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CCAC increases student tuition, fees

Community College of Allegheny County tuition and fees

CCAC's Board of Trustees voted on Thursday to raise a mix of student fees and tuition charges. Officials noted CCAC has among the lowest tuition rates among Pennsylvania's 14 community colleges.

4.5 percent: In-county tuition increase to $99.75 a credit (up from $95.50)

4.5 percent: Increase in non-Allegheny County Pennsylvania resident tuition to $199.50 a credit (up from $191)

4.5 percent: Out-of-state tuition to $299.25 a credit (up from $286.50)

10 percent: Flat-fee tuition increase for full-time students to $1,821.90 a semester (up from $1,656)

62.5 percent: Increase in technology fee to $18.25 a credit (up from $12)

112.5 percent: Increase in student “success fee” to $4.25 a credit (up from $2)

2.7 percent: Increase in CCAC's budget from 2012 to 2013 ($112.5 million, up from $109.5 million)

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Thursday, May 2, 2013, 11:30 p.m.
 

Students at the Community College of Allegheny County will encounter overall cost increases in the fall of about 10 percent for full-time students and 11 percent for part-time students.

CCAC's board of trustees unanimously approved the mix of tuition and fee increases Thursday to balance the $112.5 million budget for the 2013-14 school year.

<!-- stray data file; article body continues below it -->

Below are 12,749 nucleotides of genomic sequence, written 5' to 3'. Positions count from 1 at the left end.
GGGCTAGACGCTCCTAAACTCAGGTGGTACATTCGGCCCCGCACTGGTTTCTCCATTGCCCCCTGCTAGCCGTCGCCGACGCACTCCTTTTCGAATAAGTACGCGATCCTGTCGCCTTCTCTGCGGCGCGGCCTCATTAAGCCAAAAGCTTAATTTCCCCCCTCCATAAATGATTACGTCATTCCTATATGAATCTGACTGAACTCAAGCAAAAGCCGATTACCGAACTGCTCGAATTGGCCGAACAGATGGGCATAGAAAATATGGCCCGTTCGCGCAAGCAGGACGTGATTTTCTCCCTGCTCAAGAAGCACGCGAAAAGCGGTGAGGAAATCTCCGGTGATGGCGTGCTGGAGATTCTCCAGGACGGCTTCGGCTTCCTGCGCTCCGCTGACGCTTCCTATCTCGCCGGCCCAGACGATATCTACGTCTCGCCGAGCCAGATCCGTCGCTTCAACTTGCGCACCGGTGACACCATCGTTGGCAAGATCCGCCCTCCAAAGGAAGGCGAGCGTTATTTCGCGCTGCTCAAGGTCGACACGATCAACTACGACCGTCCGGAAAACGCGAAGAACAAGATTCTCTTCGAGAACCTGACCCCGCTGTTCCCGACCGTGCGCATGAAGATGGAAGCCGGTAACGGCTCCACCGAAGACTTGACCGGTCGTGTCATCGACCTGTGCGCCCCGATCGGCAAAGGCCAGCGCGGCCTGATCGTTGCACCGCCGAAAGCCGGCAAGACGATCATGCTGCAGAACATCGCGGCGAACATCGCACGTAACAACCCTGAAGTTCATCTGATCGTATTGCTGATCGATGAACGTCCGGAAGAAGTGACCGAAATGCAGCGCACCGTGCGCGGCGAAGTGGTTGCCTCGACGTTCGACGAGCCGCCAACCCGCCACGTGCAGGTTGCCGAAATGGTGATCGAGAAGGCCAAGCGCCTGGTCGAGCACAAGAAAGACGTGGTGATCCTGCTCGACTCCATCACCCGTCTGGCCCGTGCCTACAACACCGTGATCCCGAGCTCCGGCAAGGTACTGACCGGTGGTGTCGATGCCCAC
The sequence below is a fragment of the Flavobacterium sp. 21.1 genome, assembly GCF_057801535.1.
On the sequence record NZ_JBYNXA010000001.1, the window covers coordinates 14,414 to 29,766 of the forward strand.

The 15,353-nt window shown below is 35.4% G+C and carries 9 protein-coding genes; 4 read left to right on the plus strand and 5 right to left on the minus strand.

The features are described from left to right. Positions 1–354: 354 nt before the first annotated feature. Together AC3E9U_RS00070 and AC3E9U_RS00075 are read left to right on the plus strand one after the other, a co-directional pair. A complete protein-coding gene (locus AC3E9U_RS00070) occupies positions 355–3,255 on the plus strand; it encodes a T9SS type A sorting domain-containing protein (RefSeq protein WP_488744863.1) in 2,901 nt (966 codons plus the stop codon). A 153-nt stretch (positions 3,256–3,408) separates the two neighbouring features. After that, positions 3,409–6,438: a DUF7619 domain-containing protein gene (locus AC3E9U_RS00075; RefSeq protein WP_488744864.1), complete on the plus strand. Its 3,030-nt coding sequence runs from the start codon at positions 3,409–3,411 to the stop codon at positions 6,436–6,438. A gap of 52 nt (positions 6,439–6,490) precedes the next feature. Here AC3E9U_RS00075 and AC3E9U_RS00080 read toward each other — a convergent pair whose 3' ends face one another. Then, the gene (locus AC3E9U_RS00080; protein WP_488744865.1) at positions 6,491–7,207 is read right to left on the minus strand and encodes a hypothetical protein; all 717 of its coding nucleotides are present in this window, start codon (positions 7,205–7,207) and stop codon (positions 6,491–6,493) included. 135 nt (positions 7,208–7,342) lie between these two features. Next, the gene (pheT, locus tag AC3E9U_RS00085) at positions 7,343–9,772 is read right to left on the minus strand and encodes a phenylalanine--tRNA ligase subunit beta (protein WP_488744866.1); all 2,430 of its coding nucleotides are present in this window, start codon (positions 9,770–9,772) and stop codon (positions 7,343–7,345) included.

The increases, the third in as many years, bump tuition to $99.75 per credit, up from $95.50 per credit, for part-time students. Technology fees will increase to $18.25 per credit, up from $12, and student service fees rise to $4.25 per credit, up from $2.

Full-time students — those taking 12 to 18 credits a semester — will have costs increase to $1,821.90 per semester, up from $1,656.15 per semester this year, under a flat-fee arrangement the college offers.

“This increase is necessary for CCAC to be able to continue to provide quality education in the face of flat funding from the commonwealth and a necessary adjustment from Allegheny County,” said board Chairwoman Amy M. Kuntz.

The trustees voted to give CCAC President Alex Johnson a 10 percent performance bonus of about $25,000, which he plans to donate to charity. Johnson is paid $250,454 a year.

He said the increases in fees and tuition were necessary to offset increases in contractual obligations, utilities and other costs. Johnson said the board held total budget increases to 2.7 percent.

But students at CCAC's North Side campus said they would struggle to cover the increased costs.

“It will hit me horribly right now because I'm going class by class. I'm trying to get into the nursing program, and I still have to take anatomy and physiology I and II and microbiology to qualify,” said Ashley Waugh, 22, of Gibsonia.

“Colleges do this because government pays for everything for so many students that they think they can raise costs and no one will notice,” said Michael Sullivan, 34, a CCAC honors engineering student. “It screws over people paying out of pocket, and that's what I have to do.”

Debra Erdley is a staff writer for Trib Total Media. She can be reached at 412-320-7996 or derdley@tribweb.com.

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